Ivorian Gabriel Kombassere (18) is young, passionate and determined. He is also a social entrepreneur who wants Africa’s youth to start viewing agriculture as a viable business option. After all, with the continent holding 60% of the world’s uncultivated arable land, he sees no reason why there should be food insecurity.
It was this conviction that led him to start Ribla Neda at the age of 14, a farming association with the purpose of eradicating starvation in his poverty-stricken community in Côte d’Ivoire. It is run by fellow students and produces maize and cassava to feed both its members and their families.
It started small, with a parcel of land that Kombassere managed to acquire from an uncle. But today Ribla Neda has grown to around 30 members, with a number of student employees.
His initiative received global attention last year when he won third place, as well as US$12,500 at Africa’s premier award for its youngest entrepreneurs, the Anzisha Prize. And Kombassere, who has been farming since the age of eight, has big plans for the association.
Below is an edited interview (translated from French) with Kombassere.
How has Ribla Neda grown over the years?
It began simply as a social non-profit, with the initial idea of providing subsistence farming for my community. But the association has grown now that it has received recognition.
The organisation now has about 30 members. However several more young people aspire to join us and we are putting various things in place to accommodate their projects.
We grow maize and cassava, but we also serve small farmers and operators to assist them in packing and adding value to their agricultural products.
Did you always wanted to be a social entrepreneur?
No, not always. I have done very well at my studies, but realised over the years that I have a commitment to this project.
What are some of the challenges you face?
Frankly, I usually like to avoid this question, because there are challenges I have overcome without really realising it.
One of my challenges has been to build a strong team; kind of my ‘dream team’. This is why I push those who I work with and I like to ask their opinions a lot.
I am also often asked if I am a graduate of a large agricultural school. It is a mistake to believe that only those with degrees from these schools can build an agriculture business like this. I like to tell others that you should not start a venture simply with the notion of being innovative.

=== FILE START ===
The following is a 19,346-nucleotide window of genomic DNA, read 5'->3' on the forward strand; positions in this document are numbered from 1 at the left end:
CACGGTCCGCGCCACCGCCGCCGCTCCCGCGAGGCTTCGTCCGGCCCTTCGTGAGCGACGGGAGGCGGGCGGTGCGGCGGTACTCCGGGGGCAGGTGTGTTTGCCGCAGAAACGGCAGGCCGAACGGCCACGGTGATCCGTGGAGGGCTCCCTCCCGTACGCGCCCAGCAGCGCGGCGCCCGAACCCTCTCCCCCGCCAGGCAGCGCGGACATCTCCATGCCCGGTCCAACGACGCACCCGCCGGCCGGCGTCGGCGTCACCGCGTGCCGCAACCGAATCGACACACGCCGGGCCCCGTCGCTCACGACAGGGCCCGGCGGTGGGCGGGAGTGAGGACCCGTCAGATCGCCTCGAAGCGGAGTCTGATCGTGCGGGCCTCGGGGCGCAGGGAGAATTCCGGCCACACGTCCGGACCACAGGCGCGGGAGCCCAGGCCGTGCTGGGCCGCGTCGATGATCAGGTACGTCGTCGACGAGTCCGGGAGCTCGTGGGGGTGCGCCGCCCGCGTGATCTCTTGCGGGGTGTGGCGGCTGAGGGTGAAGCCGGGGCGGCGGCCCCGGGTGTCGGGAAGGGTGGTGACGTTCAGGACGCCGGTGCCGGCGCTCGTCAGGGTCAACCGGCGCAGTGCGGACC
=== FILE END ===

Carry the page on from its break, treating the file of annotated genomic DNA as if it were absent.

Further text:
You must do something you believe in, whether it’s a new concept or not, and the day it grows into something that has an impact, will be the innovation in itself. By redefining agriculture as a business, we can understand how to solve many things. And you need to understand how to build a sustainable, lasting business.
Sometimes young entrepreneurs are ignored because of their age, but this hasn’t really been a problem for me. The most important thing is getting more people to know us in Côte d’Ivoire, so that there is not so much scepticism.
And we are also looking to participate in various meetings to improve electricity supply to rural, agricultural communities.
Looking back, what has been your happiest moment as an entrepreneur?
I have had many happy moments, as well as failures due to lack of preparation. But the day I held my organisation’s development strategy in my hand was a day of pride.
Tell us about some of your plans for the future.
My plans are to hire more people/youths, create more economic opportunities for my community and change lives while adding value to agricultural products produced locally. We are already working with local farmers to help them add value to products and develop their own food brands. The certification process is underway to provide this service.
I will continue to inform my peers and any young people interested in learning more about agriculture.
What is your message to young people in Africa who believe they cannot make money in agriculture?
My message to them is to change their perception of agriculture – and start seeing it as a business.